Jiu Xin Wang v. M.C.I. [2011] F.C.J. no. 1191

Application by Wang for judicial review of a decision by the Refugee Protection Division of the Immigration and Refugee Board refusing his application for refugee or protection status. The applicant was a recent convert to Christianity. He attended an underground church that was raided by the P.S.B. The applicant went into hiding during which time the PSB visited his home and left a summons with his wife. The applicant fled to Canada using a fraudulent passport and claimed refugee protection. The Board rejected the claim on the basis that the applicant failed to establish his identity through acceptable documents. The Division had concerns about the applicant’s school certificate and marriage license and did not find the applicant’s explanation for the non-delivery of other documents from China plausible. The Division accepted the applicant’s driver’s license as genuine, but found that its concerns with the other identity documents meant that the evidence as a whole was not sufficiently credible or trustworthy. The Division also found that the applicant failed to establish he was a restaurant owner in China. The applicant sought judicial review on the grounds that the Board made irreconcilable and contradictory findings of fact.

Application allowed. The assessment of the evidence involved material errors. The conclusion that the applicant had not established nationality was inconsistent with its finding that the applicant established nationality through his passport even though the personal information form indicated the claimant had never used his own passport. The conclusion that the applicant did not establish his personal identity failed to reconcile that finding with the question of the applicant’s nationality. The conclusion that the applicant provided no evidence of restaurant ownership was contradicted by a business license, which the applicant did produce which evidence contradicted the Board’s finding that the applicant had failed to establish he was a restaurant owner. The Panel’s implausibility findings were therefore not reasonable.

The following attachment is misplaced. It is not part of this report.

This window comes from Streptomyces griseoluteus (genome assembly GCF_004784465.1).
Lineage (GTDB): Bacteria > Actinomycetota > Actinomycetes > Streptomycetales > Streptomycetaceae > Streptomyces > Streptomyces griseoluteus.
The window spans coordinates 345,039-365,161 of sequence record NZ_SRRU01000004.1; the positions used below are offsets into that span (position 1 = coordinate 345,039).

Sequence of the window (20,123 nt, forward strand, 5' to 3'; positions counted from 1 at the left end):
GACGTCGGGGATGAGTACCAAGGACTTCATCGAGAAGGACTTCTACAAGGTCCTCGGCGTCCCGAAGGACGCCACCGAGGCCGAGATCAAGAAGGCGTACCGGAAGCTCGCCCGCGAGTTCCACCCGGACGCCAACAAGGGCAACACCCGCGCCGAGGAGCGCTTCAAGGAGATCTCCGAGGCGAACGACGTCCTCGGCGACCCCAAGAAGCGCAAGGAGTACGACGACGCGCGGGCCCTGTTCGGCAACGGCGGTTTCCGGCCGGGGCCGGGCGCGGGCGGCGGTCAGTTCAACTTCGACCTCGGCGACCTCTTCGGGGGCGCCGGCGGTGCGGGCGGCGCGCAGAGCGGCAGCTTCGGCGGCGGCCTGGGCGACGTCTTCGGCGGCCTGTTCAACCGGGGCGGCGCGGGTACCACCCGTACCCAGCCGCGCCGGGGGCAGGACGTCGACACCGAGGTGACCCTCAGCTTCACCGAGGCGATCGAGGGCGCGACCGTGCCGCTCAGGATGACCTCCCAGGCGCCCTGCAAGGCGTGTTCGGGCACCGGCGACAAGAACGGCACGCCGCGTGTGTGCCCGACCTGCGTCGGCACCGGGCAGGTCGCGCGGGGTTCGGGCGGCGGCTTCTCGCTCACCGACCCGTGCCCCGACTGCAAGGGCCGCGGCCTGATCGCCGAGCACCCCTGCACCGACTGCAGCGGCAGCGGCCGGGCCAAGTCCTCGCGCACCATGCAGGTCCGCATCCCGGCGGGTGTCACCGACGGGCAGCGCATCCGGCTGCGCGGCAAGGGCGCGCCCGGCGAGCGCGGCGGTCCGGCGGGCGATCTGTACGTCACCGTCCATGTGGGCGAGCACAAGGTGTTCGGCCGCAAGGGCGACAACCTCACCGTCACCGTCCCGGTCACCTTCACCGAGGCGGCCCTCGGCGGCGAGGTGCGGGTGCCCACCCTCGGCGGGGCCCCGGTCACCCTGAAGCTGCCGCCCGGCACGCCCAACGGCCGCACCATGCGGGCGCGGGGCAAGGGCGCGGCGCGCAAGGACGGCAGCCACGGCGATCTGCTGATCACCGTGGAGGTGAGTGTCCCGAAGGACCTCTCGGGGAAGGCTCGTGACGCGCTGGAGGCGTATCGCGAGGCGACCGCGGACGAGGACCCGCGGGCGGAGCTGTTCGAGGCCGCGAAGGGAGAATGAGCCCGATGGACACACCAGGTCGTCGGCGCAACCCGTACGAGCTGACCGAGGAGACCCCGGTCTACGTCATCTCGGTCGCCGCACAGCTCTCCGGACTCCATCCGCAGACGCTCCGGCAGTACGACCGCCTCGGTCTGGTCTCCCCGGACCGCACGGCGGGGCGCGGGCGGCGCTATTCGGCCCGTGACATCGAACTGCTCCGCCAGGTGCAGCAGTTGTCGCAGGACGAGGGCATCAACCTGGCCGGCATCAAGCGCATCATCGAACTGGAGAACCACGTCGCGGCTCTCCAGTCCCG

Counsel for Applicant: Shelley Levine

Read complete judgement

Posted in Case Law |

Please note: There is no solicitor-client privilege attached to this communication.  Sending an e-mail to Levine Associates will not make us your lawyers.  You will not be considered a client of the firm until we have agreed to act for you in accordance with our usual policies for accepting clients.  Unless you are a current client of Levine Associates, please do not include any confidential information in your e-mail, because no information you send us can be held in confidence, and no information we provide to you can be treated by you as legal advice, unless and until we have agreed to act for you.  There is no solicitor-client privilege attached to this communication.